Author(s): Harmsen IA, Mollema L, Ruiter RA, Paulussen TG, de Melker HE,
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Abstract BACKGROUND: In high income countries, vaccine-preventable diseases have been greatly reduced through routine vaccination programs. Despite this success, many parents question, and a small proportion even refuse vaccination for their children. As no qualitative studies have explored the factors behind these decisions among Dutch parents, we performed a study using online focus groups. METHODS: In total, eight online focus groups (n = 60) which included Dutch parents with at least one child, aged 0-4 years, for whom they refused all or part of the vaccinations within the National Immunization Program (NIP). A thematic analysis was performed to explore factors that influenced the parents' decisions to refuse vaccination. RESULTS: Refusal of vaccination was found to reflect multiple factors including family lifestyle; perceptions about the child's body and immune system; perceived risks of disease, vaccine efficacy, and side effects; perceived advantages of experiencing the disease; prior negative experience with vaccination; and social environment. The use of online focus groups proved to be an effective qualitative research method providing meaningful data. CONCLUSION: Information provided by the NIP turned out to be insufficient for this group of parents. More trust in the NIP and deliberate decisions might result from increased parental understanding of lifestyle and disease susceptibility, the impact of vaccinations on the immune system, and the relative risks of diseases and their vaccines. The public health institute should also inform parents that the NIP is recommended but non-mandatory.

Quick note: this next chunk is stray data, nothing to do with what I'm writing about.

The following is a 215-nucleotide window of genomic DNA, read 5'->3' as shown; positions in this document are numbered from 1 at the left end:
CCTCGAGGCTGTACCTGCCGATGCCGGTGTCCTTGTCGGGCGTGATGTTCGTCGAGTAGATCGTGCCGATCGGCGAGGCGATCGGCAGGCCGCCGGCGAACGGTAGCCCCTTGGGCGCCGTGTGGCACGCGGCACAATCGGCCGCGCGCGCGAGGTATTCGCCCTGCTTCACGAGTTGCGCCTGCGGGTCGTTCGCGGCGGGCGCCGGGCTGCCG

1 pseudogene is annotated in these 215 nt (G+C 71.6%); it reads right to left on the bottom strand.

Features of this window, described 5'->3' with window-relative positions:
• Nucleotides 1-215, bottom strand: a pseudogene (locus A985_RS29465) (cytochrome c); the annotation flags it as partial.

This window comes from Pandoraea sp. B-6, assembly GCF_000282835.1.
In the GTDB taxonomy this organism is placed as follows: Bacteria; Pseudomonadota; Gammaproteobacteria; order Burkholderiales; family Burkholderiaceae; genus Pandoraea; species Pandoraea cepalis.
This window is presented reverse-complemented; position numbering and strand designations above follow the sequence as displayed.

This article was published in BMC Public Health
and referenced in Journal of Clinical Research & Bioethics